In 1937, the piece of land that would one day house Taliesin West was classified by the Arizona government as a wasteland, not fit for any kind of public development. However, where others saw only devastation, legendary architect Frank Lloyd Wright saw something else. “Finally I learned of a site twenty-six miles from Phoenix, across the desert of the vast Paradise Valley. On up to a great mesa in the mountains. On the mesa just below McDowell Peak we stopped, turned, and looked around. The top of the world.” While Wright and his students had been visiting Arizona since 1933, only then would they permanently establish themselves there.
Taliesin West was designed by Frank Lloyd Wright as his winter residence and thus, is incredibly unique among Wright’s category of work. While most of his projects were designed with the public in mind Taliesin West was built for his own use and could thus be considered the most personal of his projects. Without having to be held responsible to any particular client, Wright was free to pursue his vision of an architectural style unique to the desert. He believed that “Arizona needs its own architecture…Arizona’s long, low, sweeping lines, uptilting planes. Surface patterned after such abstraction in line and color as find ‘realism’ in the patterns of the rattlesnake, the Gila monster, the chameleon, and the saguaro, cholla or staghorn—or is it the other way around—are inspiration enough.”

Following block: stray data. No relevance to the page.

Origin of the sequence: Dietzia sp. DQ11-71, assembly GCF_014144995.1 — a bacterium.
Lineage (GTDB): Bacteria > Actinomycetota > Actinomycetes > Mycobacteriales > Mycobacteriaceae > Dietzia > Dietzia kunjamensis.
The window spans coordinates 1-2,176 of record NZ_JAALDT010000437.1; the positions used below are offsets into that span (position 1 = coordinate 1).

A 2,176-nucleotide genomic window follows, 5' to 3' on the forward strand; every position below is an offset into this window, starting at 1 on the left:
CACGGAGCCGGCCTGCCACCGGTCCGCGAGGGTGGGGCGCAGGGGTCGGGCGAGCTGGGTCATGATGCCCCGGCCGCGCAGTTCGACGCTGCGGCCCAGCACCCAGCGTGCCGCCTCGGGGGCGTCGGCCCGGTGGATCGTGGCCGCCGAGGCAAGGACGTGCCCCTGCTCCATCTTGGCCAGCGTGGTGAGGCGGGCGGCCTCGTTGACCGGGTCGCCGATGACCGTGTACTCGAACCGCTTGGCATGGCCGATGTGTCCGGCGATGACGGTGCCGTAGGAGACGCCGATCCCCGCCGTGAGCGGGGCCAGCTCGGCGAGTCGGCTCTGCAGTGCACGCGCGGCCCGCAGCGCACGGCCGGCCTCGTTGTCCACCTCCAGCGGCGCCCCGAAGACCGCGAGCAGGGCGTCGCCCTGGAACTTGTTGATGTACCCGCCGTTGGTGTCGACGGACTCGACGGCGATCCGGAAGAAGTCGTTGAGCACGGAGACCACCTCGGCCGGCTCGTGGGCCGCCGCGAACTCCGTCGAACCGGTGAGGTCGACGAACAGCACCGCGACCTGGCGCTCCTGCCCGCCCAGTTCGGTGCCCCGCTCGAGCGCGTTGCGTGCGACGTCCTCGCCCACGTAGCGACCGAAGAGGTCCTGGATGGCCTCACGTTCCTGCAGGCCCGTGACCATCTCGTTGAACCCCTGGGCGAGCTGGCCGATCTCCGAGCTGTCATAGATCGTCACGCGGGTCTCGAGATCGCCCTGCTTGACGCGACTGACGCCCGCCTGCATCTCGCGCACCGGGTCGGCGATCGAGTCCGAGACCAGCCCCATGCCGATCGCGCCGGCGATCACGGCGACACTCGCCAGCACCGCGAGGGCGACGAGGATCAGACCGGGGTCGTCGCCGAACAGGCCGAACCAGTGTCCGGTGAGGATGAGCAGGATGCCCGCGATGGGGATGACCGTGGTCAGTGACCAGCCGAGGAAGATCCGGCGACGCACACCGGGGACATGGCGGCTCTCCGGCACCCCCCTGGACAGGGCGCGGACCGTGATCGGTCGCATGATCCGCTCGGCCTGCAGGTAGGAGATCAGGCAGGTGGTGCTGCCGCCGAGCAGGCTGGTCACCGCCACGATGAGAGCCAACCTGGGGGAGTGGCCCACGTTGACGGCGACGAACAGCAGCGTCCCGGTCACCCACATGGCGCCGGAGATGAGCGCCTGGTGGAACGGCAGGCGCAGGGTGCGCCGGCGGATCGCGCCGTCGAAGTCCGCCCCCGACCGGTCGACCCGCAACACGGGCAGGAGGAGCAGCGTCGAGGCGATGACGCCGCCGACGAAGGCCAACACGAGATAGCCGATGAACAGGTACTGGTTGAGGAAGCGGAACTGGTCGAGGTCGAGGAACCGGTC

Currently, Taliesin West serves as the headquarters for the Frank Lloyd Wright foundation and hosts The School of Architecture at Taliesin during the Fall and Spring semesters. To this day, it continues to house aspiring artists and architectures within its walls, carrying on the teachings of Frank Lloyd Wright.